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3 Reasons to Steer Clear of Teck Resources Ltd.

Troubled commodities miner Teck Resources Ltd. (TSX: TCK.B)(NYSE: TCK) has had a nice bump over the last month with its share price spiking 9% on the back of China’s recently announced stimulus measures. But I still believe investors should avoid Teck with the negative outlook for commodities set to weigh heavily on the company’s fortunes for some time.

Let me explain why.

1. China’s government is focused on transitioning the economy away from unproductive investment to boosting domestic demand.

This now sees the economy slowing as the government reins in a dangerously overheated property sector and pushes investment into more economically productive activities. As a result, the property sector continues to slow, with October 2014 investment in property development declining for the ninth consecutive month to be down 35% year-over-year.

This in conjunction with a range of other issues now sees China’s economy slowing so rapidly that it will miss the government mandated GDP growth target of 7.5% for 2014. This is having an impact on demand for commodities, with the ongoing slump in property development driving demand for steel even lower.

But how is this relevant to Teck Resources I hear you ask?

Metallurgical coal is a key ingredient in the steel-making process and generates around a third of Teck Resource’s revenue. This slump in demand for steel has caused metallurgical coal prices to slump to a six-year low. I expect this trend to continue not only because of declining demand from China’s property sector, but also because of oversupply.

The world’s largest resources company, BHP Billiton Ltd. (NYSE: BHP), is growing its metallurgical coal output in order to compensate for lower prices and to drive higher cost marginal players out of the market. This is applying considerable downward pressure to metallurgical coal prices in an already depressed market.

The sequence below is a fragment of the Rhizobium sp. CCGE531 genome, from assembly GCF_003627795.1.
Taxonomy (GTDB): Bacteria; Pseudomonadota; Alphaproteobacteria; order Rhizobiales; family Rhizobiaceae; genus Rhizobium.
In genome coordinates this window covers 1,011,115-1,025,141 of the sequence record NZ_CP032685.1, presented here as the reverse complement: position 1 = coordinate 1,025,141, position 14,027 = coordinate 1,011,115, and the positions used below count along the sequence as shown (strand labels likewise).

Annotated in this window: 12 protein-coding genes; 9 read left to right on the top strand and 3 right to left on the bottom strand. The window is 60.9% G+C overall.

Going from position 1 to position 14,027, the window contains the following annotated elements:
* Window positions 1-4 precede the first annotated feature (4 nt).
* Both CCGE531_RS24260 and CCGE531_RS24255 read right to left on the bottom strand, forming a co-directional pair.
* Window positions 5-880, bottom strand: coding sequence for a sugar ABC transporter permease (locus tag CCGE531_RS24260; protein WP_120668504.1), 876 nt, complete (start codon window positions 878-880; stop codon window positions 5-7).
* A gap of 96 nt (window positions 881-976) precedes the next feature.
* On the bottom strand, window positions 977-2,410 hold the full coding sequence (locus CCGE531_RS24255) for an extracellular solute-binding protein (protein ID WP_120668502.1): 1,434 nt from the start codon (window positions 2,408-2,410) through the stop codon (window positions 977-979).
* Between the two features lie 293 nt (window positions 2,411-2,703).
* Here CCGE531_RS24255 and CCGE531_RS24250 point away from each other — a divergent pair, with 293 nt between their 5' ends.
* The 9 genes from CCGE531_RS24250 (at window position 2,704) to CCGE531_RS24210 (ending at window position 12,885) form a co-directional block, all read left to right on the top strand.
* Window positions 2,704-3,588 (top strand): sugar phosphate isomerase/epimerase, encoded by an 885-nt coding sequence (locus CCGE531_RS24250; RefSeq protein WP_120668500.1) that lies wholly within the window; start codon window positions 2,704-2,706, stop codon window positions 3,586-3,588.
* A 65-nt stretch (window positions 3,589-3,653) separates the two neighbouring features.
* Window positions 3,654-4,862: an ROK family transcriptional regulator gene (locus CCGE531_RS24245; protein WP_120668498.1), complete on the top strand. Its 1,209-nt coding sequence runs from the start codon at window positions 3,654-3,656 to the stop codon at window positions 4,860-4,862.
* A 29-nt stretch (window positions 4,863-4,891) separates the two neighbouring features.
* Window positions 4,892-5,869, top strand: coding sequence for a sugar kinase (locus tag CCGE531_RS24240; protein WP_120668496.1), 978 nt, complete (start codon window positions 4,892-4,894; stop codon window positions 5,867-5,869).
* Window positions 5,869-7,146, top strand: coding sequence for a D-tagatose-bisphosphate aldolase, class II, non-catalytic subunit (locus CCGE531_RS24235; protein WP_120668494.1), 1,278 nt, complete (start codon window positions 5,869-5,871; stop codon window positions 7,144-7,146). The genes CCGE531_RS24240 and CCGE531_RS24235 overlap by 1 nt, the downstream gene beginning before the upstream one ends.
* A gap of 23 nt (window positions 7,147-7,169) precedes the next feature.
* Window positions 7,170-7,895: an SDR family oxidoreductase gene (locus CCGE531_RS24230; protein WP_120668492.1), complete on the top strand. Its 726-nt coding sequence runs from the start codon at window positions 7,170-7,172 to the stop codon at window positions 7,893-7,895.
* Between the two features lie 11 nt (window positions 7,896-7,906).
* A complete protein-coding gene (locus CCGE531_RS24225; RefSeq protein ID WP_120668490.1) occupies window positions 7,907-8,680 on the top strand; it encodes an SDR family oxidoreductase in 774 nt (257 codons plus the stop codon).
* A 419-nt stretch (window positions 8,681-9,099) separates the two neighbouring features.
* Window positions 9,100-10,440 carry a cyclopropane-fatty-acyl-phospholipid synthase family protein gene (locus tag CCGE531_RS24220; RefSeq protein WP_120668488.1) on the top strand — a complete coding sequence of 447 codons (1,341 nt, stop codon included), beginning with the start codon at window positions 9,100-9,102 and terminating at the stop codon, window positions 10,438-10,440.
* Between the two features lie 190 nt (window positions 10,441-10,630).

The end result for Teck is its margins continue to fall, with its third-quarter 2014 gross profit margin dropping 5% year over year to 18%, while its gross profit margin for the same period for metallurgical coal was a mere 1%.

With metallurgical coal prices expected to fall further these margins can only become further depressed.

2. Declining industrial activity in China and the Eurozone is further depressing base metal prices.

For October 2014, China’s industrial activity declined for the third consecutive month, while industrial activity in the Eurozone fell sharply with the region now on the cusp of a triple-dip recession. This has already seen 2014 GDP growth figures for a number of member countries being revised, with the largest economy, Germany, now expecting 2014 GDP growth of 1.2% instead of the 1.8% previously forecast.

This is set to also have a significant impact on Teck, with copper and zinc generating 64% of its revenue. While it remains profitable at current prices with a third-quarter gross profit margin of 27% for copper and 29% for zinc, I see little to no future upside, not leaving much opportunity to grow earnings.

3. The Fort Hills oil sands project is not the magic bullet it is claimed to be.

Teck holds a 20% stake in the Fort Hills oil sands project, which is expected to produce first oil in 2017. But it still needs to make significant investments in the project before it receives any return on that investment. This continues to be a burden on a company which is already seeing its margins squeezed and has a massive pile of debt, with net debt totalling $6.2 billion.

Even more worrying is after the recent crash in oil prices, the project now appears uneconomic, with the price of Brent at $80 per barrel, well below the $100 per barrel required. I believe this currently makes Fort Hills a liability for Teck, rather than an asset.

While Teck Resources remains profitable at current commodity prices there is little margin for error and virtually no growth prospects. I believe this makes it dead money and investors would do better to look elsewhere.

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This article represents the opinion of the writer, who may disagree with the “official” recommendation position of a Motley Fool premium service or advisor. We’re Motley! Questioning an investing thesis — even one of our own — helps us all think critically about investing and make decisions that help us become smarter, happier, and richer, so we sometimes publish articles that may not be in line with recommendations, rankings or other content.

Fool contributor Matt Smith has no position in any stocks mentioned.

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